Brazil is no stranger to political scandal. Its last president, Dilma Rousseff, was impeached and removed from office. Her predecessor has been ensnared by the same investigation and her successor, Michel Temer, now looks vulnerable to impeachment as well. Worse, it appears as though no leading figure in the country’s political establishment is untainted. The breadth of the Lava Jato (Car Wash) investigation is breathtaking, and has already touched top officials in other Latin American countries. For some, exposure of this scandal, and its size and scope, is a promising sign of cleansing and renewal. For those with longer memories, it is a repeat performance and proof that corruption remains part of Brazil’s political culture.
The Lava Jato investigation takes its name from the gas station in Brasilia where bribes were paid and money laundered. The scandal involves payoffs from numerous businesses — the two most prominent are Petrobras, the state-run oil company, and Odebrecht, a construction conglomerate — to politicians. Bribes secured inflated government contracts; the companies then kicked back a portion to the politicians. Thus far, the investigation has found about $2 billion in payoffs, although the total could reach as high as $5 billion.
Sums that large suggest a sprawling undertaking and that appears to be the case. Temer, the man who assumed the presidency after Rousseff was impeached, is charged with approving a multimillion dollar payoff to silence the former speaker of the House. He claims the tape that is offered as evidence is doctored. In addition to five former presidents who have been ensnared, eight current Cabinet members are under investigation, as well as top senators and the heads of both houses of Parliament. More than 20 political parties have been touched by the scandal, and it is estimated that hundreds of people are involved, including politicians from all levels of government.
The size of the companies involved has meant that the scandal has spread beyond Brazil’s borders. Odebrecht has won contracts to build infrastructure projects in 10 different countries, and appears to have taken its Brazilian practices with it. Authorities in Argentina, Colombia, Ecuador, Peru and Argentina are conducting investigations and have already issued several warrants against officials. More cases of malfeasance are expected to be uncovered as Brazilian investigators probe the company’s operations, in particular an office that appears to have been set up to expedite payoffs.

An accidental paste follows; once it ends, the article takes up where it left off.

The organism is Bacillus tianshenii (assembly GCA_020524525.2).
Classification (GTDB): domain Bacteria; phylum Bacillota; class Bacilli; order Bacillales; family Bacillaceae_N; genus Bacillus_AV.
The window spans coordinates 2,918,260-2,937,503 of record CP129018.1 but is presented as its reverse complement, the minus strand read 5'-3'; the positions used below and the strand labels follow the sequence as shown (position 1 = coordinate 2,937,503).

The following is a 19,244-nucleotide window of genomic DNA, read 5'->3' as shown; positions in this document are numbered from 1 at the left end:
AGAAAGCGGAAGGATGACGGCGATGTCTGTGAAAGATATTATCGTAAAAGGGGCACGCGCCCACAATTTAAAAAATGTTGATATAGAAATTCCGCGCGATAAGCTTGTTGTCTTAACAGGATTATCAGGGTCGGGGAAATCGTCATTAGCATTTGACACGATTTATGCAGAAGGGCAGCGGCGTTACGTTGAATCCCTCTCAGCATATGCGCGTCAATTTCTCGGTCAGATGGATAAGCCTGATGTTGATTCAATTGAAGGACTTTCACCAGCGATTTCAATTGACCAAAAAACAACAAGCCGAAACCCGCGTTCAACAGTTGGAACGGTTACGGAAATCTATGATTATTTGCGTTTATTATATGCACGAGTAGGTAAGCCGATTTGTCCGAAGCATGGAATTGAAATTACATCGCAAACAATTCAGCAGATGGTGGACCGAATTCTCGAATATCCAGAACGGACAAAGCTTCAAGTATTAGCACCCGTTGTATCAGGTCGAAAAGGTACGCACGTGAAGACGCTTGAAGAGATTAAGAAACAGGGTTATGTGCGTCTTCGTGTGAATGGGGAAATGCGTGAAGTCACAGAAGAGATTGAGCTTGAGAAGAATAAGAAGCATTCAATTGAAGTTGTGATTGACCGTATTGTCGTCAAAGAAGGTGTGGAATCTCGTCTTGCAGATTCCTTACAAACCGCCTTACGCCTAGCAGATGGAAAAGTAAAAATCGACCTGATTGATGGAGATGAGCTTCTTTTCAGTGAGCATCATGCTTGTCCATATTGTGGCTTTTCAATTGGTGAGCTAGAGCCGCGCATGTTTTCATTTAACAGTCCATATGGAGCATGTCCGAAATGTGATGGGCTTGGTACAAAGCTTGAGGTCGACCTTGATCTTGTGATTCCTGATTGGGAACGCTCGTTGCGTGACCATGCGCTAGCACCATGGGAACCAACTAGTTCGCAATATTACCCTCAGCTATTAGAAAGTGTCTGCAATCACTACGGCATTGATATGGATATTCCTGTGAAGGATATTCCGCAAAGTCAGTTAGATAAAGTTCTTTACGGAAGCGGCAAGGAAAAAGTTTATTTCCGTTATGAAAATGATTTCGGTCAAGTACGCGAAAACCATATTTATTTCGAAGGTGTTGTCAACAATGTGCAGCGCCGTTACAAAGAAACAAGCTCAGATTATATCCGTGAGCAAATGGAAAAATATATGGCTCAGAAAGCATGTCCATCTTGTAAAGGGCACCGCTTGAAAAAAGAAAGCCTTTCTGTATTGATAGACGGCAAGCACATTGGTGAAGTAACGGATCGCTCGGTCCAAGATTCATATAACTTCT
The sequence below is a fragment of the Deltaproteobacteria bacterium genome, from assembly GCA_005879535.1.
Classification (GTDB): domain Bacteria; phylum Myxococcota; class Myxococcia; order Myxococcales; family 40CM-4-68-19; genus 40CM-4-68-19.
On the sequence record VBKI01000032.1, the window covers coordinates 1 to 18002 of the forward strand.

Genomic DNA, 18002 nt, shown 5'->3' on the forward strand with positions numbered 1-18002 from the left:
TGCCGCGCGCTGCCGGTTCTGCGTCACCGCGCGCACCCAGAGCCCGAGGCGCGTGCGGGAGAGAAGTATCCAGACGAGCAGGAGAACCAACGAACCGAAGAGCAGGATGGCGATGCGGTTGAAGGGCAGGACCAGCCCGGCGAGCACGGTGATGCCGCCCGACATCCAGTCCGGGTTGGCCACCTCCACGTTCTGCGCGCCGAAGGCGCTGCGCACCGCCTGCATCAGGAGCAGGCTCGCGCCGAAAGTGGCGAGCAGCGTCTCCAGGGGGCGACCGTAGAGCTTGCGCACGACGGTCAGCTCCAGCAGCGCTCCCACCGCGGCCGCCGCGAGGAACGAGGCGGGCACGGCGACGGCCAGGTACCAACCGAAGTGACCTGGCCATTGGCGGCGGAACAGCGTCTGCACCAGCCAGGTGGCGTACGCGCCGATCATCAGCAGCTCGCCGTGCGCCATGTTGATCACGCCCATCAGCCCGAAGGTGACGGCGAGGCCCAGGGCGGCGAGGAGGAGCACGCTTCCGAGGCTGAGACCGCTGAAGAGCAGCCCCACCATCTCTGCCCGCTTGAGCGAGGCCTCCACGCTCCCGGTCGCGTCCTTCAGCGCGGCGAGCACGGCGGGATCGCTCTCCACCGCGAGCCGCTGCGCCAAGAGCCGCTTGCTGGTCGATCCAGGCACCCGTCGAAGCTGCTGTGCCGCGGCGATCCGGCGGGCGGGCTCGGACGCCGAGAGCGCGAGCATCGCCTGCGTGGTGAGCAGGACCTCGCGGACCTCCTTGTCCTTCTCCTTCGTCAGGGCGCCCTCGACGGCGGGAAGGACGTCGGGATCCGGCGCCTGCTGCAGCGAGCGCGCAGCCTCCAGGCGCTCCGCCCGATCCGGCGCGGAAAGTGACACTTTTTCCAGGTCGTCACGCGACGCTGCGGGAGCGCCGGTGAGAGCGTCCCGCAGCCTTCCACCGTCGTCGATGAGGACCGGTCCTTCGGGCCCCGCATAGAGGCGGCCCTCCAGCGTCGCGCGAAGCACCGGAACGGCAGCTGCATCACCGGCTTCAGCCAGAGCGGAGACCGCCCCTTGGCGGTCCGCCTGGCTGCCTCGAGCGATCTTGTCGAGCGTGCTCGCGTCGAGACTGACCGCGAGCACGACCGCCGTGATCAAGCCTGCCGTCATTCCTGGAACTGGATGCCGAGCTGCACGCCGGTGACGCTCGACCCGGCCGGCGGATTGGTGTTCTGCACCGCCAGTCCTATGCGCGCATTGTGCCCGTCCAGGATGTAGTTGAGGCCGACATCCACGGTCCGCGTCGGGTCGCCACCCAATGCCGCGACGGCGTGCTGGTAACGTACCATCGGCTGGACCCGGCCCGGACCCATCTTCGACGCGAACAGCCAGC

Depressing as the scandal is, some see a silver lining. Exposure means that the public is now less tolerant of corruption. The indictments prove that no one is above the law and that clean government is expected of the country’s ruling elites.
The problem with this spin is that it has been used before. In 1992, President Fernando Collor de Mello was impeached for influence peddling, Ten years later, there was the Mensalao scandal in which politicians from President Luiz Inacio Lula da Silva’s Workers’ Party were paid $50 million to support legislation. Both of those cases were supposed to end the corruption that was business as usual in Brazilian politics.
The only thing that differentiates Lava Jato from its predecessors is its size: The scale of this scandal is too big and will not allow one party to use it as an excuse to sweep away the opposition.
The problem for Brazil is that corruption is endemic. The size of this scandal reflects the expectations that guide politics at every level. Some blame the royal system that governed the country hundreds of years ago and used patronage as the overriding principle of political survival. Not only does that create personal relationships that can be indifferent to legal processes, but it has forged an interdependence between business and politics that has manifested in scandals that are exposed with painful regularity. This mentality is evident throughout the nation’s politics — at local levels, politicians ride “the Joy Train,” the popular term for embezzlement — and is reckoned by some estimates to cost as much as 5 percent of the country’s gross domestic product.
It is unclear who has the character and the clean hands to clean up Brazil’s politics. The only individuals who are as yet untainted are those who have labored on the fringes of national politics, and as a result, rarely have the standing to affect the structural change required. The danger is that an outsider may seize the opportunity to try his (or her) hand. All that is required are deep pockets to mount a national campaign and a charismatic individual to ride the wave of discontent. Sound familiar?